When we examined the relationship between having more hospitalists and patient experience using multivariable models that accounted for differences in hospital characteristics, we found largely similar results: The proportion of patients who were satisfied with their overall care was still higher at hospitalist compared with non‐hospitalist hospitals (65.6% vs 63.9%: P < 0.001) (Figure 2). Similarly, patients were more likely to definitely recommend their hospital if they had been cared for at a hospitalist vs non‐hospitalist hospital (66.0% vs 63.4%: P < 0.001).

Figure 2
Association between hospital type and overall patient satisfaction, adjusted for Council of Teaching Hospital membership, proportion of Medicaid patients, presence of a medical intensive care unit, rural vs urban location, nurse‐to‐bed ratio, number of hospital beds, geographic region, and profit status. For each patient‐satisfaction measure, the P value was <0.001 for the difference between hospitalist and non‐hospitalist patient‐satisfaction scores.

To better understand which domains of care might be contributing to greater overall satisfaction, we also examined patient satisfaction with specific domains of care at hospitalist vs non‐hospitalist hospitals (Table 3) in our adjusted analyses. Among 8 domains, the largest difference in satisfaction between patients cared for at hospitalist vs non‐hospitalist hospitals occurred with discharge. At hospitalist hospitals, 80.3% of patients said they were satisfied with the quality of the discharge planning compared with 78.1% at non‐hospitalist hospitals (P < 0.001). Patients at hospitalist hospitals were more satisfied with most other domains of care as well. Patients cared for at hospitalist hospitals were slightly less likely to be satisfied with communication with doctors, but this difference was not statistically significant (P = 0.45). Results were qualitatively similar in propensity‐score analyses (see Supporting Information, Appendix, Table A2, in the online version of this article).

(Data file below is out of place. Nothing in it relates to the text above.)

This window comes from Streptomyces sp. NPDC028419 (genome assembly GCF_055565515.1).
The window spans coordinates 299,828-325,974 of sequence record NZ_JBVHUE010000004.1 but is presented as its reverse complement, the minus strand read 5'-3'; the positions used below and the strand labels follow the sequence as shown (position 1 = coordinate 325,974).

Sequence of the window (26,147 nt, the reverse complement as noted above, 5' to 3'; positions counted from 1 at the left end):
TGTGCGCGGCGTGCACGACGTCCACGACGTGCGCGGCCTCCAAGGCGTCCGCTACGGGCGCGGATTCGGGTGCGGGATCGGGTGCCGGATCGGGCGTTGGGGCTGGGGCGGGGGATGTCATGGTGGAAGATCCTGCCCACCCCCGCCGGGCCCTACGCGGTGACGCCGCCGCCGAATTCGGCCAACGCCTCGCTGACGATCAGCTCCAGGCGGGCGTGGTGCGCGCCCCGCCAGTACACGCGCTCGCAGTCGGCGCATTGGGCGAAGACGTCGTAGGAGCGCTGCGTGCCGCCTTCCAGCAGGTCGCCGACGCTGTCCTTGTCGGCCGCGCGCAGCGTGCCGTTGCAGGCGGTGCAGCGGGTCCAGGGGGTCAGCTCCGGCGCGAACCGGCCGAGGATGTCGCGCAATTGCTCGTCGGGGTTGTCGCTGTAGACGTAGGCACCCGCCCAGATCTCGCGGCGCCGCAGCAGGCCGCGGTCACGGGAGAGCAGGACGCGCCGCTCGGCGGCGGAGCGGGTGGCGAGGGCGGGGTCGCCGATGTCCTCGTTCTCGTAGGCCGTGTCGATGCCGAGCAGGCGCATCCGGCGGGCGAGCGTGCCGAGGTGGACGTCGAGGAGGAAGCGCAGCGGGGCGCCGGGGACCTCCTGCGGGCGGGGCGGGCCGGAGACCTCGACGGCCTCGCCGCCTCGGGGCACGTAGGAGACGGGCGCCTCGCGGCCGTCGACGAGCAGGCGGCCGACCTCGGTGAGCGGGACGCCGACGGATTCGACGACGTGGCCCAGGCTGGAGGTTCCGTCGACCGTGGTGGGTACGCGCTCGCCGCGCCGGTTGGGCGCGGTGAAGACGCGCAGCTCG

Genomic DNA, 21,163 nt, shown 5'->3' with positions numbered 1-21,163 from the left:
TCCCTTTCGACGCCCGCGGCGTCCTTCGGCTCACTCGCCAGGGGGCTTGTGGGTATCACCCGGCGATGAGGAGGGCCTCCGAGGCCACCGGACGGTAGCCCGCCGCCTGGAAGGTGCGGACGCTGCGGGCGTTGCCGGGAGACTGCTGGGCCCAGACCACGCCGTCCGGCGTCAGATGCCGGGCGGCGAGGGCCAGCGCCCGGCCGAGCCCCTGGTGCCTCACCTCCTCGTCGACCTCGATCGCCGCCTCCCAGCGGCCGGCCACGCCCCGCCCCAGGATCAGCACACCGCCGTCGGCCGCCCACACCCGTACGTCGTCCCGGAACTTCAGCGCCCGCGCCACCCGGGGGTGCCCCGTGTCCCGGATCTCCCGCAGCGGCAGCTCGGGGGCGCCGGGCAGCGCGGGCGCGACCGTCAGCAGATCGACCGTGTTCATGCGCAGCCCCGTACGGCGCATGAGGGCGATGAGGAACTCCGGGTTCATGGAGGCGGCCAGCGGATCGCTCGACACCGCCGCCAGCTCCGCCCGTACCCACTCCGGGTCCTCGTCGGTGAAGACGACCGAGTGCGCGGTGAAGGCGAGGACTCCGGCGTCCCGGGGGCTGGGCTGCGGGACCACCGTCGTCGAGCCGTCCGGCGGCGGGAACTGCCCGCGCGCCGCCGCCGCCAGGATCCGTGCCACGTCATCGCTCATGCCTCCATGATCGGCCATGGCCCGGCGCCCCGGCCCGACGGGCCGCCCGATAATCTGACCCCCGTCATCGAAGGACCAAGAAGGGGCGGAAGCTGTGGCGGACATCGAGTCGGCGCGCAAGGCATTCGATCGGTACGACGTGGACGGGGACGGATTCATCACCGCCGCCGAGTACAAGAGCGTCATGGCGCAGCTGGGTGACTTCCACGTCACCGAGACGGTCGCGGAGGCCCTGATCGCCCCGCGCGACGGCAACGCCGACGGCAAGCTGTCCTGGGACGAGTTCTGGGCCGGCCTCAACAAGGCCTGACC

Association Between Hospital Type and Patient Satisfaction With Specific Domains of Care, Adjusted
Specific Domains of CareHospital Type, % SatisfiedHospitalist vs Non‐Hospitalist
Non‐HospitalistMixedHospitalistDifference in % SatisfiedP Value